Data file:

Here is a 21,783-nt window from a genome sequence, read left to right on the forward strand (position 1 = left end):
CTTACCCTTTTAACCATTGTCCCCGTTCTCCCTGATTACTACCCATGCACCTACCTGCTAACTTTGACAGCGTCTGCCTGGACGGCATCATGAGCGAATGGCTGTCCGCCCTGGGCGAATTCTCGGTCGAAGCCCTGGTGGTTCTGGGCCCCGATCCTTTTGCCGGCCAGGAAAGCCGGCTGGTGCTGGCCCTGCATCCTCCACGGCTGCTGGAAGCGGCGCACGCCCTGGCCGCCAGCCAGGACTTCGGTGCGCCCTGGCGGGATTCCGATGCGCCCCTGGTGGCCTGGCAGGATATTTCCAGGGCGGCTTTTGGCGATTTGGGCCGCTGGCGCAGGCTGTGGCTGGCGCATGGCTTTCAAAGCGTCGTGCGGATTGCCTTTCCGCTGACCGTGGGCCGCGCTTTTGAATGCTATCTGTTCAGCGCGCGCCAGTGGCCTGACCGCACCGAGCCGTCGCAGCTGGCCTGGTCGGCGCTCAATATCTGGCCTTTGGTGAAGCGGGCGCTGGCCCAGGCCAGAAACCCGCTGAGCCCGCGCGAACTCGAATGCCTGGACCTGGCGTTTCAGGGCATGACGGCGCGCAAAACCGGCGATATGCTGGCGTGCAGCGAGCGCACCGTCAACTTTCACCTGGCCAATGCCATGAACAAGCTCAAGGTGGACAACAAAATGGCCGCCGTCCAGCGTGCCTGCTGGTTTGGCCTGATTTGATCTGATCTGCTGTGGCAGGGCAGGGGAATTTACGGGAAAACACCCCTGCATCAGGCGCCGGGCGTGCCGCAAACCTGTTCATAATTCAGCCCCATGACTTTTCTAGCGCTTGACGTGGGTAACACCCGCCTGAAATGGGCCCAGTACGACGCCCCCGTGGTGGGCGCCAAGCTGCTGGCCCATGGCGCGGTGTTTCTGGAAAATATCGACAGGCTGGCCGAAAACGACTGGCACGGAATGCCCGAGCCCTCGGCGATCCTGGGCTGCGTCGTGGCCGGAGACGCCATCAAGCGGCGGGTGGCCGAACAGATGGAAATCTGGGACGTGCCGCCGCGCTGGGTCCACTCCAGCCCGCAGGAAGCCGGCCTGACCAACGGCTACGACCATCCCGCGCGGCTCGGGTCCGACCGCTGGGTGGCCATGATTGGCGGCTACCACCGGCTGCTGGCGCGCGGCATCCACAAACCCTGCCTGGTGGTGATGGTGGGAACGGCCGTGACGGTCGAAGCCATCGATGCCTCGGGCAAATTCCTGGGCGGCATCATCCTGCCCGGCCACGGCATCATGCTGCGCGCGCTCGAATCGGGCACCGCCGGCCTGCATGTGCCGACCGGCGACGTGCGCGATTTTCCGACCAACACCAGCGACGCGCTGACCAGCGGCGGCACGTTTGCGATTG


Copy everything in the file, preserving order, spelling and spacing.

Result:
Here is a 21,783-nt window from a genome sequence, read left to right on the forward strand (position 1 = left end):
CTTACCCTTTTAACCATTGTCCCCGTTCTCCCTGATTACTACCCATGCACCTACCTGCTAACTTTGACAGCGTCTGCCTGGACGGCATCATGAGCGAATGGCTGTCCGCCCTGGGCGAATTCTCGGTCGAAGCCCTGGTGGTTCTGGGCCCCGATCCTTTTGCCGGCCAGGAAAGCCGGCTGGTGCTGGCCCTGCATCCTCCACGGCTGCTGGAAGCGGCGCACGCCCTGGCCGCCAGCCAGGACTTCGGTGCGCCCTGGCGGGATTCCGATGCGCCCCTGGTGGCCTGGCAGGATATTTCCAGGGCGGCTTTTGGCGATTTGGGCCGCTGGCGCAGGCTGTGGCTGGCGCATGGCTTTCAAAGCGTCGTGCGGATTGCCTTTCCGCTGACCGTGGGCCGCGCTTTTGAATGCTATCTGTTCAGCGCGCGCCAGTGGCCTGACCGCACCGAGCCGTCGCAGCTGGCCTGGTCGGCGCTCAATATCTGGCCTTTGGTGAAGCGGGCGCTGGCCCAGGCCAGAAACCCGCTGAGCCCGCGCGAACTCGAATGCCTGGACCTGGCGTTTCAGGGCATGACGGCGCGCAAAACCGGCGATATGCTGGCGTGCAGCGAGCGCACCGTCAACTTTCACCTGGCCAATGCCATGAACAAGCTCAAGGTGGACAACAAAATGGCCGCCGTCCAGCGTGCCTGCTGGTTTGGCCTGATTTGATCTGATCTGCTGTGGCAGGGCAGGGGAATTTACGGGAAAACACCCCTGCATCAGGCGCCGGGCGTGCCGCAAACCTGTTCATAATTCAGCCCCATGACTTTTCTAGCGCTTGACGTGGGTAACACCCGCCTGAAATGGGCCCAGTACGACGCCCCCGTGGTGGGCGCCAAGCTGCTGGCCCATGGCGCGGTGTTTCTGGAAAATATCGACAGGCTGGCCGAAAACGACTGGCACGGAATGCCCGAGCCCTCGGCGATCCTGGGCTGCGTCGTGGCCGGAGACGCCATCAAGCGGCGGGTGGCCGAACAGATGGAAATCTGGGACGTGCCGCCGCGCTGGGTCCACTCCAGCCCGCAGGAAGCCGGCCTGACCAACGGCTACGACCATCCCGCGCGGCTCGGGTCCGACCGCTGGGTGGCCATGATTGGCGGCTACCACCGGCTGCTGGCGCGCGGCATCCACAAACCCTGCCTGGTGGTGATGGTGGGAACGGCCGTGACGGTCGAAGCCATCGATGCCTCGGGCAAATTCCTGGGCGGCATCATCCTGCCCGGCCACGGCATCATGCTGCGCGCGCTCGAATCGGGCACCGCCGGCCTGCATGTGCCGACCGGCGACGTGCGCGATTTTCCGACCAACACCAGCGACGCGCTGACCAGCGGCGGCACGTTTGCGATTG